Sneakerhead Book Club: SLAM Kicks presents Jordans I-XXXIII
Sneakerhead Book Club is a semi-regular series reviewing, you guessed it, books about the kicks you love. In this fourth installment, we dive into Jordans I-XXXIII by Slam Kicks.
If you’re reading this piece, it’s safe to assume that you’ve probably visited the Finish Line blog before. And chances are, on one of those visits you’ve read a post or two about the Jordan sneaker line, probably to find out how to cop the next pair.
But maybe you’re ready to take the next step from “purchasing kicks on Saturday mornings” to “knowing every single tiny aspect of the history of those shoes.” If that’s the case, then Jordans I-XXXIII is the reading material for you.
As you can expect from a SLAM Kicks publication, the list of contributing writers and editors reads like a who’s-who of the sneaker game: Russ Bengtson. Nick DePaula. Ray Allen (yes, that Ray Allen). Marcus Jordan. Ryan Jones. You just know the info in here is going to be in-depth and captivating as hell.
This is actually a special-edition compendium of three print magazines that SLAM released covering each model in the Jordan line-up, updated in 2019 to include the XXXII and XXXIII. The three editions are all available separately, but why wouldn’t you want them all in one package?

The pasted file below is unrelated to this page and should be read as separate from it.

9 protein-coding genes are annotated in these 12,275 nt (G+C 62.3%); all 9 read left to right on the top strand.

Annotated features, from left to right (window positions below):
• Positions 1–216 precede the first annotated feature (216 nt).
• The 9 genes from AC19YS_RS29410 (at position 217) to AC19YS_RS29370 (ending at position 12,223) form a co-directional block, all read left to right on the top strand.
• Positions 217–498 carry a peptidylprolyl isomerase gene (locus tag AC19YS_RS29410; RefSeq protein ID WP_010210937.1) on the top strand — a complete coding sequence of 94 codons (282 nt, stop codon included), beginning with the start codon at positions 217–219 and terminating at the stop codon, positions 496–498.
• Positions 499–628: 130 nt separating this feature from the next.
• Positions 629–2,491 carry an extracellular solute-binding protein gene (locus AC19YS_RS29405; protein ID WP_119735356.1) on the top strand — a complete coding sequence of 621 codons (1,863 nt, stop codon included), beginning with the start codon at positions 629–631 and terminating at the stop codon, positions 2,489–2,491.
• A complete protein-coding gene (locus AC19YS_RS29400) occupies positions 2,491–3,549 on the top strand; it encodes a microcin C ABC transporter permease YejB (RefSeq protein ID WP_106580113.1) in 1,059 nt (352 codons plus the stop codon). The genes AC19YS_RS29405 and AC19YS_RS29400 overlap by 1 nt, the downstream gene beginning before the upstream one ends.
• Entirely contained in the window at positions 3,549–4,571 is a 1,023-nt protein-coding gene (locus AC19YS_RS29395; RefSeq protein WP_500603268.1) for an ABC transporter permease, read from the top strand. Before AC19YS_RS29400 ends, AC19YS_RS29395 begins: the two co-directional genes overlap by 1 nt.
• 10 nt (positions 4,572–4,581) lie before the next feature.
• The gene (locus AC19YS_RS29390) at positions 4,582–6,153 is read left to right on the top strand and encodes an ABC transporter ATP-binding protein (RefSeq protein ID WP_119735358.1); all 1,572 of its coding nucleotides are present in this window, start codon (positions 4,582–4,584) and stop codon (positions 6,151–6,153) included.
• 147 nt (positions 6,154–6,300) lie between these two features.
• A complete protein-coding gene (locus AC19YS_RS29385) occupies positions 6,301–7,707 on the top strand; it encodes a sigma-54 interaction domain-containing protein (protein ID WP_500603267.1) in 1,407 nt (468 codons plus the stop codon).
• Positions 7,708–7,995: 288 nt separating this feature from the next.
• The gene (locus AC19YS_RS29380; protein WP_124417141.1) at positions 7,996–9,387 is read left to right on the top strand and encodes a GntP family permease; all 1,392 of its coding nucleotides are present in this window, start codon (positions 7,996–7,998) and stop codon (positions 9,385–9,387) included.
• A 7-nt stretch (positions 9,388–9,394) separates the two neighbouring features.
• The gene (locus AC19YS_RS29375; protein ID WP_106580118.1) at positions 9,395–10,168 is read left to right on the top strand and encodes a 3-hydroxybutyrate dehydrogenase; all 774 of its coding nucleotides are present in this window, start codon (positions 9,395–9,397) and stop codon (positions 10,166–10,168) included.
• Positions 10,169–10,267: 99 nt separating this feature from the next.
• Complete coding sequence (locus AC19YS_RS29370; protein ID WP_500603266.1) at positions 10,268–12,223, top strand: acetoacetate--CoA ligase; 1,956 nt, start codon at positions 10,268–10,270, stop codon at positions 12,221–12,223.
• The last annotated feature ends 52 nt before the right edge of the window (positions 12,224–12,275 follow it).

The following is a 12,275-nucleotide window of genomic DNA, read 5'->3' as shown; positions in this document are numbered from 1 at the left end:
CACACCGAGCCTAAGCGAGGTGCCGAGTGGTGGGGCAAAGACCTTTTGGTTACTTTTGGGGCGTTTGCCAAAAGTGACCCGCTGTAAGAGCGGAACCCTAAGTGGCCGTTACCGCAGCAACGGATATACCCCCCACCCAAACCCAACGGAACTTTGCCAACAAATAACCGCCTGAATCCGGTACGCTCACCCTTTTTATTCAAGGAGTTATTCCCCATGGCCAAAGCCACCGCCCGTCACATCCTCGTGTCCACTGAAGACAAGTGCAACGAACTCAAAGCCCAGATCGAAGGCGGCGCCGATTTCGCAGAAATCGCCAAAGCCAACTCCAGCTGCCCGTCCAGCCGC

As the title clearly telegraphs, every Jordan sneaker from 1 through 33 is represented here, with plenty of background details on inspiration, the design process, the history of the line and the context of the era in which they were released.
But what good would a sneaker publication be without images? In full glossy color, Jordans I-XXXIII features dozens of action photos of Michael Jordan in his playing days, rocking those signature models the way they were designed to be worn: on the hardwood. We also get a look at the PE Jordan colorways worn by his NBA contemporaries, as well as studio shots of some of the OG pairs from the 80s and 90s.
To me the most fascinating aspect of the magazine is the quotes from Jordan and Tinker Hatfield woven throughout each chapter, both from prior interviews with SLAM and Jordan’s biography, Driven From Within.
Being able to get that insight direct from the source fills out the mystique of each of the Jordan models, particularly the earliest ones, and understanding the thinking behind the construction or the design helps give (me, at least) a deeper appreciation of some of the classic silhouettes.
Any Jordan Brand fan, and especially any sneakerhead, should have a copy of Jordans I-XXXIII on their nightstand or bookshelf.
Where to cop
Got a suggested title for Sneakerhead Book Club? Shoot us an email with your recommendations, or let us know if you’d like to submit a review of your own.